Top Recommendations: Sensory Processing Disorder Australia, American Academy of Audiology, American Speech and Hearing Association.
Continue reading for the specific discussion question and the list of ideas.
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Matt and Leanne wrote: Hi. I'm studying educational support and doing a research assessment and the disability I have chosen is Auditory Processing Disorder. Just wondering if anyone here knows some really good websites to get information from or anywhere else I could get info on it. I live in Australia. Thanks.
Wendy recommended: Sensory Processing Disorder Australia
Julie suggested: “Google hemisync “
Angel said: “FB has a support group with audiologists who have along with parents given a lot of great info. You have to ask for permission to join .... Just search Auditory Processing Disorder (APD)”
Liberty commented: http://www.libertyspeech.com.au/speech-pathology-services/auditory-processing-disorder-apd/
Cindy said: “Try the American Academy of Audiology website.”
Candida suggested: “Maybe try your local school - learning support teacher/ ask if you can observe some students with it- there are plenty out there.”
Karin recommended: “Anything written by Carol Flexer is excellent. She is THE expert.”
Joan commented: “Try ASHA website. That's for the American Speech and Hearing Association.”
Amy said: “ I really like this video:
Matt and Leeanne replied: “Thank you for all suggestions looking in to all of them”
Chatterbox has Auditory Processing Disorder in her long list of conditions. I think that it is one of the hardest for people to understand. The way I explain it is that she hears okay, but it just takes her a while to work out what was said. Sometimes she is unable to work it out and gets stuck in her own interpretation. This is especially hard when Giggles says something and Chatterbox hears something else = lots of arguments in our house!!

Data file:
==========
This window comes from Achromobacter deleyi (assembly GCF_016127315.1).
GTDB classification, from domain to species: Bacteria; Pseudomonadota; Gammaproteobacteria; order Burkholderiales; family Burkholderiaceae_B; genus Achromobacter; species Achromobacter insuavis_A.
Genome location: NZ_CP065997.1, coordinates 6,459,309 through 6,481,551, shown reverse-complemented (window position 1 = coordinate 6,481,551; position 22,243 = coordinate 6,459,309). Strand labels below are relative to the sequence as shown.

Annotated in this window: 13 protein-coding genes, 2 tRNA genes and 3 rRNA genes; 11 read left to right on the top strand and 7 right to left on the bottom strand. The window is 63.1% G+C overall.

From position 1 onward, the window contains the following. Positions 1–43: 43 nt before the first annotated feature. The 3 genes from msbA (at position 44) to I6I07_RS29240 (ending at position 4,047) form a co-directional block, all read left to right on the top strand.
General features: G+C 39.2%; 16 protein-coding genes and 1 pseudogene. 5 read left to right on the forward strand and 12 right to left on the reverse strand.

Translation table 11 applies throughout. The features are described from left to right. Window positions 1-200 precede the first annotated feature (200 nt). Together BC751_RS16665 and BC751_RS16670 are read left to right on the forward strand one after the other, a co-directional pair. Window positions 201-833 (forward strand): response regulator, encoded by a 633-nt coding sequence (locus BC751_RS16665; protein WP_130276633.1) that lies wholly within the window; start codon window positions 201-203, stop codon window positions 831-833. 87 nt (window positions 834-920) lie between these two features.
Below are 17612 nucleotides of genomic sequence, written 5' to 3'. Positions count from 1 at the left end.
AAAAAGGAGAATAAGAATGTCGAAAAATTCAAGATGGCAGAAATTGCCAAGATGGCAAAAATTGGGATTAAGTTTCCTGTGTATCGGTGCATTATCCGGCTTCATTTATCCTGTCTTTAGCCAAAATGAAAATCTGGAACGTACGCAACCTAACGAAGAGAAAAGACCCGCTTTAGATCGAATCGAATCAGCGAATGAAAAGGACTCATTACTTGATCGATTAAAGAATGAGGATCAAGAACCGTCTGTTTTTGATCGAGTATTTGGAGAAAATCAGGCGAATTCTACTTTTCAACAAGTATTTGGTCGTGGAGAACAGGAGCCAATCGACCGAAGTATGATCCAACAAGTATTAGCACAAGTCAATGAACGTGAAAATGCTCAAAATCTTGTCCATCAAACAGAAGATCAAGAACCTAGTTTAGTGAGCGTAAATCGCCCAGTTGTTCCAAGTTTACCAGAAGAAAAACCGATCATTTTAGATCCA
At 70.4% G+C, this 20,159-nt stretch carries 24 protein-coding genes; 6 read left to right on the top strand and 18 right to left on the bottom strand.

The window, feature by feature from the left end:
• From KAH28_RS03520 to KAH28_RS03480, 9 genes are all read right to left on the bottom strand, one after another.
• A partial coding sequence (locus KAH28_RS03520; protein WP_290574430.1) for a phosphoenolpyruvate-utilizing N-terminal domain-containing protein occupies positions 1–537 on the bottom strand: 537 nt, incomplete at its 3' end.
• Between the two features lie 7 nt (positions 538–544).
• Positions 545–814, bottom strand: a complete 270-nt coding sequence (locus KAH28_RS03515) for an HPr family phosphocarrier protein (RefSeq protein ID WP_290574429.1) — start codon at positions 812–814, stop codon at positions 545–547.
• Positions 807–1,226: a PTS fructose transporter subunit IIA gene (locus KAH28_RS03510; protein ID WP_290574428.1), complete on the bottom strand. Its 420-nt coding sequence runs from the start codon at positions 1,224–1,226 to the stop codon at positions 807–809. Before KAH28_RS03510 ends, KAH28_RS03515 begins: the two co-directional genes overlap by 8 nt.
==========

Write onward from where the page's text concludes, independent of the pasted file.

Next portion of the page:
SPD Australia offers this explanation: "Children with APD often do not recognize subtle differences between sounds in words, even though the sounds themselves are loud and clear. For example, the request “Tell me how a chair and a couch are alike” may sound to a child with APD like “Tell me how a couch and a chair are alike.” It can even be understood by the child as “Tell me how a cow and a hair are alike.” These kinds of problems are more likely to occur when a person with APD is in a noisy environment or when he or she is listening to complex information."
When I get a migraine I think that it feels a little like how Chatterbox processes things. It takes so much more effort to work out what people are saying to me and even to just be able to tune into a conversation.
If you aren't aware of Auditory Processing Disorder, please take the time to have a look at the links provided above - the more people who understand, the easier it will be for kids like Chatterbox.
Odd Socks Mummy treated herself to two birth DAYS this year as she has Facebook friends in different time zones!